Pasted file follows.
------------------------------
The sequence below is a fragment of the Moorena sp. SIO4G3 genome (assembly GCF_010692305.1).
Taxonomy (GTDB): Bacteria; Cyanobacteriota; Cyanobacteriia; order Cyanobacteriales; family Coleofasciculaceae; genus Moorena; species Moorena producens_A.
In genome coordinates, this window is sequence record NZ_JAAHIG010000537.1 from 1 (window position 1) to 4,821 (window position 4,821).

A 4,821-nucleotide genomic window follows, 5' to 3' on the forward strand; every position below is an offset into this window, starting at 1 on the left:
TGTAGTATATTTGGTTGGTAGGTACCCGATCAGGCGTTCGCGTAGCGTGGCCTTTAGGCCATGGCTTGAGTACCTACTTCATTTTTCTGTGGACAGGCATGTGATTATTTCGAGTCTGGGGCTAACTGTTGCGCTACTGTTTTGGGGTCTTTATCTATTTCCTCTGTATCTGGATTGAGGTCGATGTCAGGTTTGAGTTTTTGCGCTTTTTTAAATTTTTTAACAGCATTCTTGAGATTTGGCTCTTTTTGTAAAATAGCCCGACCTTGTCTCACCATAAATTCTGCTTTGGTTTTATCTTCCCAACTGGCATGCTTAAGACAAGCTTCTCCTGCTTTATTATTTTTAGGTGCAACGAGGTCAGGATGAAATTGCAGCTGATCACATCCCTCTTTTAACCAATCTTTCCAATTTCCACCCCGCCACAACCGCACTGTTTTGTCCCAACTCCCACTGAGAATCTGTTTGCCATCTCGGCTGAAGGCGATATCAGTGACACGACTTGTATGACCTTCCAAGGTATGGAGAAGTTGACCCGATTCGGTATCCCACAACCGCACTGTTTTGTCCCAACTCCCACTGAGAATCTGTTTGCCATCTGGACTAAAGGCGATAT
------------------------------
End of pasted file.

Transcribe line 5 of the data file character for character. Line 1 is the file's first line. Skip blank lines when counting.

TGTAGTATATTTGGTTGGTAGGTACCCGATCAGGCGTTCGCGTAGCGTGGCCTTTAGGCCATGGCTTGAGTACCTACTTCATTTTTCTGTGGACAGGCATGTGATTATTTCGAGTCTGGGGCTAACTGTTGCGCTACTGTTTTGGGGTCTTTATCTATTTCCTCTGTATCTGGATTGAGGTCGATGTCAGGTTTGAGTTTTTGCGCTTTTTTAAATTTTTTAACAGCATTCTTGAGATTTGGCTCTTTTTGTAAAATAGCCCGACCTTGTCTCACCATAAATTCTGCTTTGGTTTTATCTTCCCAACTGGCATGCTTAAGACAAGCTTCTCCTGCTTTATTATTTTTAGGTGCAACGAGGTCAGGATGAAATTGCAGCTGATCACATCCCTCTTTTAACCAATCTTTCCAATTTCCACCCCGCCACAACCGCACTGTTTTGTCCCAACTCCCACTGAGAATCTGTTTGCCATCTCGGCTGAAGGCGATATCAGTGACACGACTTGTATGACCTTCCAAGGTATGGAGAAGTTGACCCGATTCGGTATCCCACAACCGCACTGTTTTGTCCCAACTCCCACTGAGAATCTGTTTGCCATCTGGACTAAAGGCGATAT